On a number of occasions I've pointed out to the interviewer that if they want to know whether I can write code, they can look at bearcave.com where I've published thousands of lines of C++ and Java code. For what ever reason, the interviewers have been unwilling to accept this as evidence of my software engineering abilities. Perhaps the reason is that, deprived of their white board problems, they don't know what else to ask. Interviewing people for an job is difficult. The interviewer must decide what characteristics are important and what questions will illuminate these characteristics. The interviewer may also have to interact with the interviewee on a person-to-person level, which they may be uncomfortable with. It is a lot easier asking someone to write an algorithm on the white board.
"Write the code on the white board" interviewers must confront the problem of picking an algorithm that is small enough to fit on a white board, complex enough to be difficult and solvable in the time allotted to the interview. In some cases the result is a "tricky" algorithm. In one case the answer was an algorithm with a time complexity of summation of N (e.g., 1 + 2 + 4 + ... N), which one would never use in practice since there were better algorithms which did not meet the artificial constraints of the interviewer's problem.
I spent many years working on compiler design and implementation. A modern compiler could be regarded as a collection of complex algorithms, some of which are heuristic. So for years I've been collecting and reading books on software algorithms. This came in handy when, during a phone interview, I was asked what the time complexity of a permutation was (e.g., N!). The interviewer then asked me how I would implement permutation and I said that one would use a recursive swapping algorithm. Since this is difficult to describe over the phone, they asked me to mail them the algorithm. The last algorithm on this web page (the lexicographic permutation algorithm, inspired by Bryan Flamig's algorithm, was the result).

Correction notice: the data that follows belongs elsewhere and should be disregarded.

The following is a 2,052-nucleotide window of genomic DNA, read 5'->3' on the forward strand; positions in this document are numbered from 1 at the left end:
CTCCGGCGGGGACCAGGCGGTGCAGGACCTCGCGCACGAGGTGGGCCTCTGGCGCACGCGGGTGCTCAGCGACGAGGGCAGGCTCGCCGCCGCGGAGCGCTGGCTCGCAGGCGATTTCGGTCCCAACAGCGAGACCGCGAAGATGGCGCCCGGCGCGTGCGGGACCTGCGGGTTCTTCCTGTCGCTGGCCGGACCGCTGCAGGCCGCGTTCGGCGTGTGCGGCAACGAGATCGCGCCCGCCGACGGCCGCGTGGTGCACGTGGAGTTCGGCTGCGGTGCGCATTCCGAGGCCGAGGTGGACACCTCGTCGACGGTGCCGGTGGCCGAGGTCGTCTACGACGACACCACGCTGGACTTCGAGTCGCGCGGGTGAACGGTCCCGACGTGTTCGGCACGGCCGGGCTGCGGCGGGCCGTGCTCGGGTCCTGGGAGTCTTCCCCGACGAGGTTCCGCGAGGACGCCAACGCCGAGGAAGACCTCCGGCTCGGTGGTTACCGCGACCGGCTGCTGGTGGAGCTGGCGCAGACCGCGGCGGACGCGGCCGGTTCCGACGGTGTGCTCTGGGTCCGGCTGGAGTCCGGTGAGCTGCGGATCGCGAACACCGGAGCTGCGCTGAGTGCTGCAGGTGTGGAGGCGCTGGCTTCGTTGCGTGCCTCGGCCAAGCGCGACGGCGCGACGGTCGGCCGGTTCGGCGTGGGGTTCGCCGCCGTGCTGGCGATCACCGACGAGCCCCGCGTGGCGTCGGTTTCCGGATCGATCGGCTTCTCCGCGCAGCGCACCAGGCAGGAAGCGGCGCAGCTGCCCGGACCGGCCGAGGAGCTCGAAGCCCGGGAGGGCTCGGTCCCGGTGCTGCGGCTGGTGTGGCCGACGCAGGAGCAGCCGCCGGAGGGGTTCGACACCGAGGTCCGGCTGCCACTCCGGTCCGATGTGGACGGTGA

The fact that I knew the answer to the questions about permutation does not mean that I am, or am not, a good software engineer. These are remarkably tricky recursive algorithms. They are not easy to figure out and they are not like most algorithms I've worked with. A hiring decision made on such a basis is rather arbitrary.
Permutations algorithms are interesting and they are, on rare occasion, useful. But they should not be used as questions in job interviews. Here, for the use and study of the next victim of such pointless questions, are three permutation algorithms, with links to a few more.
Permutation sets are usually calculated via recursion. Recursive algorithms have several common characteristics: the algorithms are powerful, they can be difficult to understand and as a result, can be difficult to develop. There are a variety of methods for recursively calculating permuations. I've listed three here:
A recursive permutation algorithm closely based on a Java algorithm published on Alexander Bogomolny web page Counting And Listing All Permutations
A permutation algorithm based on a string permutation algorithm from the course notes of the University of Exeter's Computational Physics class (PHY3134) (I was not able to identify an author).
An ordered (lexicographic) permuation algorithm. This algorithm is based on a a permutation algorithm from the book Practical Algorithms in C++ by Bryan Flamig, John Wiley and Sons, 1995